Zip City, Alabama

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Zip City
Unincorporated community
Zip City is located in Alabama
Zip City
Zip City
Zip City's location in Alabama.
Coordinates: 34°57′17″N 087°40′12″W / 34.95472°N 87.67000°W / 34.95472; -87.67000Coordinates: 34°57′17″N 087°40′12″W / 34.95472°N 87.67000°W / 34.95472; -87.67000[1]
Country  United States
State  Alabama
County Lauderdale
Elevation[1] 222 m (728 ft)
Time zone CST (UTC-6)
 • Summer (DST) CDT (UTC-5)
ZIP 35633
Area code(s) 256 and 938

Zip City is a small unincorporated community in Lauderdale County in the northern part of the U.S. state of Alabama, at the intersection of Alabama Highway 17 and County Road 8. Zip City falls within the U.S. Central Time Zone. It is part of the Florence - Muscle Shoals Metropolitan Statistical Area known as "The Shoals".

Mayor: Wesley Luna

History[edit]

The first settlement was made at Zip City in 1817.[2] Zip City received its unusual name from the fact drivers would "zip" through town heading towards the Tennessee state line, where they could buy alcohol.[3] The name dates from the 1920s.[4]

In popular culture[edit]

Zip City, of late, has been popularized by the Drive-By Truckers song of the same name. The song was penned by the Truckers' co-founder, Mike Cooley, (a longtime resident of the area) in 2001. The song appeared on the Truckers' 2002 release, Southern Rock Opera.

Said the band's other co-founder, Patterson Hood, of the song:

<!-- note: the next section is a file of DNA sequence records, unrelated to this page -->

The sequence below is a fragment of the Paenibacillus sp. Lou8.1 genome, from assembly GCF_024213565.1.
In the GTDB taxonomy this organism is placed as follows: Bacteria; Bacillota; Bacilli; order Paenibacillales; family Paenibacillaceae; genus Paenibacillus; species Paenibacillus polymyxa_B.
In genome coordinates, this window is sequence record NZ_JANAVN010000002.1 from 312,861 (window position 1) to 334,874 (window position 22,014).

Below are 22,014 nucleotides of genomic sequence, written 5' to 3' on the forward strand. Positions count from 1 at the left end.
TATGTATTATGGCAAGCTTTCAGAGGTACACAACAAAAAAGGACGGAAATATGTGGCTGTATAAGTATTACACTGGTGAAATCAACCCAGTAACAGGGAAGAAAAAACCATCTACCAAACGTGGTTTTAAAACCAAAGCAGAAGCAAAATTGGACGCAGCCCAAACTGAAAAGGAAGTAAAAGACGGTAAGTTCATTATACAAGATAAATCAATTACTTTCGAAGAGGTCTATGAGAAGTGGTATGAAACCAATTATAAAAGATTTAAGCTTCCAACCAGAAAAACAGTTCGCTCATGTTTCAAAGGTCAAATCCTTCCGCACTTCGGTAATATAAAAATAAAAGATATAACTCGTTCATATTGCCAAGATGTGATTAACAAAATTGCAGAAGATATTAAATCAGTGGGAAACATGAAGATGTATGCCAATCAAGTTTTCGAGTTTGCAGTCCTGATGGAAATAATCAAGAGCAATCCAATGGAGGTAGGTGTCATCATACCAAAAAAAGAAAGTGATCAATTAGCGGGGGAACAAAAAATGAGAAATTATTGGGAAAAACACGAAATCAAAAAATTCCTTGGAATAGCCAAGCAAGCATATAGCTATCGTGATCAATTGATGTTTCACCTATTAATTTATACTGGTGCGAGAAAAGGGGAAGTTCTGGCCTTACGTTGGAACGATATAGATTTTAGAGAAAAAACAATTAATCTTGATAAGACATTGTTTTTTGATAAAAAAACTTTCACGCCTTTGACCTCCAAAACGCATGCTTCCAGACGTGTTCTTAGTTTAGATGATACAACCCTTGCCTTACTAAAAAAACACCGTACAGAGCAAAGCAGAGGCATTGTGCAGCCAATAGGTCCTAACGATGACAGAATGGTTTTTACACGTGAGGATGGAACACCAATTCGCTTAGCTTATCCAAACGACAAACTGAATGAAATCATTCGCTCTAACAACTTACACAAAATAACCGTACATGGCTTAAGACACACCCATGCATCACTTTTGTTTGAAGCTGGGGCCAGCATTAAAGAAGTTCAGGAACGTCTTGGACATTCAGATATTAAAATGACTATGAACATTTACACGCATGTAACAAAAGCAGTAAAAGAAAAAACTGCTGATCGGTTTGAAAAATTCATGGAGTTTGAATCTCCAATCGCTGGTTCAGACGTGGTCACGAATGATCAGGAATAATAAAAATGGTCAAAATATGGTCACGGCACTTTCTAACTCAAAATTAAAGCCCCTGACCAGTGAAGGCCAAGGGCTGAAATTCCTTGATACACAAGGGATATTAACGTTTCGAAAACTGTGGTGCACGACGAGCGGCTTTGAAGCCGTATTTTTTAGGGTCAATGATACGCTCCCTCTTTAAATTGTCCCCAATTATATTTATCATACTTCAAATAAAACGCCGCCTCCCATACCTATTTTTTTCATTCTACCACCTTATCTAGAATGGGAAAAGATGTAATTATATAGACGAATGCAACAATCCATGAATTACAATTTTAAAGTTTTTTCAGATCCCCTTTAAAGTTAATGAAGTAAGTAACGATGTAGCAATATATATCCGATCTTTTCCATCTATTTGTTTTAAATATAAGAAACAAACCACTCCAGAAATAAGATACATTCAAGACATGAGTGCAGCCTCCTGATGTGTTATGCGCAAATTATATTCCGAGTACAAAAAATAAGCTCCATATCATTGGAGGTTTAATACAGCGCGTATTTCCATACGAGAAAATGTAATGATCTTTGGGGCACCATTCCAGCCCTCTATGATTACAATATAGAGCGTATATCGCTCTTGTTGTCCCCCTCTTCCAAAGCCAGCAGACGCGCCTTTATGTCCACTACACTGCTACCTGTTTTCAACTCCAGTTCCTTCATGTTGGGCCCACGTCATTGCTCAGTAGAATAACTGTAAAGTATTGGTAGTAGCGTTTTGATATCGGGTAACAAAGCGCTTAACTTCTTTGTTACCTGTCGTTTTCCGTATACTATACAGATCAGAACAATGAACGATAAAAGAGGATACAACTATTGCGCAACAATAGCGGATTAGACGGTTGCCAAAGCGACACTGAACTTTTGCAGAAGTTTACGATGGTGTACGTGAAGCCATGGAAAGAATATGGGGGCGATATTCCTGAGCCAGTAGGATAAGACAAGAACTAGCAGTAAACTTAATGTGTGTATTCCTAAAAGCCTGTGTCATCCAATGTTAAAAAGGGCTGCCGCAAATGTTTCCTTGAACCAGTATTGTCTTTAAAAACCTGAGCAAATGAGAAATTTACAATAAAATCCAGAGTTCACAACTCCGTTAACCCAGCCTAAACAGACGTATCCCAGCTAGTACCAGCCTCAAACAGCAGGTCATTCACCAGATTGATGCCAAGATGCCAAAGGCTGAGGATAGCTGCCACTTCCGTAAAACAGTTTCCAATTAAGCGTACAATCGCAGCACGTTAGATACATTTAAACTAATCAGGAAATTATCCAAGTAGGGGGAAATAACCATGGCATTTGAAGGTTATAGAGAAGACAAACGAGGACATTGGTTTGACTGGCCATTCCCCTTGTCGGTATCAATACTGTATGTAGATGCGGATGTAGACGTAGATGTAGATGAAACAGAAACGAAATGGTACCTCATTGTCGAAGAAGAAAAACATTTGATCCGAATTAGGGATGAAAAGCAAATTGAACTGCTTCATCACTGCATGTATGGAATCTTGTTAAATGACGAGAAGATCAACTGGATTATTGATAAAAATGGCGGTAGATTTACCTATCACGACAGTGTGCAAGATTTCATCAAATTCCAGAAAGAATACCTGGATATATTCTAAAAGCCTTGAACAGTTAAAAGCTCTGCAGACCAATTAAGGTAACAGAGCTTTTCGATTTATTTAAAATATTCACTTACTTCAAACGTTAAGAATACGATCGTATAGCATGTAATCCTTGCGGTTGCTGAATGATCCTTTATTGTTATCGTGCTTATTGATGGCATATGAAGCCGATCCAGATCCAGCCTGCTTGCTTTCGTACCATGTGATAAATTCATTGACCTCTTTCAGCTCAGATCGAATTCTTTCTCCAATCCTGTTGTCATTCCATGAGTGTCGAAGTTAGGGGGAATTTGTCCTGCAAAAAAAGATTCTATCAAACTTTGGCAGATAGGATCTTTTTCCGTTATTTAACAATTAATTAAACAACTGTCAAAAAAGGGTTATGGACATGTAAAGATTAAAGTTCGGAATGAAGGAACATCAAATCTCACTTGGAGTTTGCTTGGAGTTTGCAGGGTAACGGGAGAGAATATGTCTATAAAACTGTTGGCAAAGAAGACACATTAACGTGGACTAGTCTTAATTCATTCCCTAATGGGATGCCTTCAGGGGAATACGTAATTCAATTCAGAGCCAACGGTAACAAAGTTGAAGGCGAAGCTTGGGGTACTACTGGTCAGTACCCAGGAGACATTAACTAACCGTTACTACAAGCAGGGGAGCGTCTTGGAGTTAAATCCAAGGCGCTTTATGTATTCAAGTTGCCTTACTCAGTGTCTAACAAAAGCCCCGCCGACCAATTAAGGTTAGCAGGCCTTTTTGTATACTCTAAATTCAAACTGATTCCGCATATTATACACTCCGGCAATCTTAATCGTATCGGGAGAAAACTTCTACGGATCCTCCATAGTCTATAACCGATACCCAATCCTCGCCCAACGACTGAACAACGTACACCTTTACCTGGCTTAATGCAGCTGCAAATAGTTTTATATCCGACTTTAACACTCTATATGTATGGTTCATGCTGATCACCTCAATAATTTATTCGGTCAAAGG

"Cooley wrote this one and should be the one explaining it. I do know that it is at least 90% true and is my personal favorite song on the album."

While interviewing the band in 2002, David Dye of the radio program "The World Cafe" had this to say about the song:

"People around the country call the radio stations that carry this show and say this Album (Southern Rock Opera) is their life, and "Zip City" is most certainly one I get that from."[citation needed]

References[edit]

  1. ^ a b "Zip City". Geographic Names Information System. United States Geological Survey. Retrieved 2012-03-18. 
  2. ^ Gallant, Frank K. (2012). A Place Called Peculiar: Stories about Unusual American Place-Names. Courier Dover Publications. p. 6. 
  3. ^ "Unusual names have unusual origins". The Tuscaloosa News. September 4, 1990. pp. 6A. Retrieved 3 May 2015. 
  4. ^ "What's the origin of your town's name?". Times Daily. June 3, 2006. pp. 4A. Retrieved 18 October 2015. 

External links[edit]